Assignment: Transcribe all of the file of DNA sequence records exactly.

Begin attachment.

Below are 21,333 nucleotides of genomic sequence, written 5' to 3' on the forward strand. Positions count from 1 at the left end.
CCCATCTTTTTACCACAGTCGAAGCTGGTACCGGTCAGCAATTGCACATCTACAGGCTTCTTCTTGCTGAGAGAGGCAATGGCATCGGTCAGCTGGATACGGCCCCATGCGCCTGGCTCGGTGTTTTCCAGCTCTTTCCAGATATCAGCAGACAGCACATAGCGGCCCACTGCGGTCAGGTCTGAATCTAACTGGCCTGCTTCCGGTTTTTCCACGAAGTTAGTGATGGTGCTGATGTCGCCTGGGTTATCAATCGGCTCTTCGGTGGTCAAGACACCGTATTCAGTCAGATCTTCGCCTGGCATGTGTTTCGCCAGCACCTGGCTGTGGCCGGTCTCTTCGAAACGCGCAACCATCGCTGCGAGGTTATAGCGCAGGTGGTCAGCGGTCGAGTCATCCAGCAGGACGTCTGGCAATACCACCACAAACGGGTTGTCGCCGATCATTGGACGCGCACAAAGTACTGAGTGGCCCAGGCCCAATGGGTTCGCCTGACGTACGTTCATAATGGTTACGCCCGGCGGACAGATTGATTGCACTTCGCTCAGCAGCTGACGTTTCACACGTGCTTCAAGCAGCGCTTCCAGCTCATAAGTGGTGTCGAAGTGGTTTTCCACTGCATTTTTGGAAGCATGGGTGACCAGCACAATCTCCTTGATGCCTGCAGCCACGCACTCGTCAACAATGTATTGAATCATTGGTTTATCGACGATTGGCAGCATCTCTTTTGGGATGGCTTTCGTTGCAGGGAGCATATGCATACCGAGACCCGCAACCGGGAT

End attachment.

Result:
Below are 21,333 nucleotides of genomic sequence, written 5' to 3' on the forward strand. Positions count from 1 at the left end.
CCCATCTTTTTACCACAGTCGAAGCTGGTACCGGTCAGCAATTGCACATCTACAGGCTTCTTCTTGCTGAGAGAGGCAATGGCATCGGTCAGCTGGATACGGCCCCATGCGCCTGGCTCGGTGTTTTCCAGCTCTTTCCAGATATCAGCAGACAGCACATAGCGGCCCACTGCGGTCAGGTCTGAATCTAACTGGCCTGCTTCCGGTTTTTCCACGAAGTTAGTGATGGTGCTGATGTCGCCTGGGTTATCAATCGGCTCTTCGGTGGTCAAGACACCGTATTCAGTCAGATCTTCGCCTGGCATGTGTTTCGCCAGCACCTGGCTGTGGCCGGTCTCTTCGAAACGCGCAACCATCGCTGCGAGGTTATAGCGCAGGTGGTCAGCGGTCGAGTCATCCAGCAGGACGTCTGGCAATACCACCACAAACGGGTTGTCGCCGATCATTGGACGCGCACAAAGTACTGAGTGGCCCAGGCCCAATGGGTTCGCCTGACGTACGTTCATAATGGTTACGCCCGGCGGACAGATTGATTGCACTTCGCTCAGCAGCTGACGTTTCACACGTGCTTCAAGCAGCGCTTCCAGCTCATAAGTGGTGTCGAAGTGGTTTTCCACTGCATTTTTGGAAGCATGGGTGACCAGCACAATCTCCTTGATGCCTGCAGCCACGCACTCGTCAACAATGTATTGAATCATTGGTTTATCGACGATTGGCAGCATCTCTTTTGGGATGGCTTTCGTTGCAGGGAGCATATGCATACCGAGACCCGCAACCGGGAT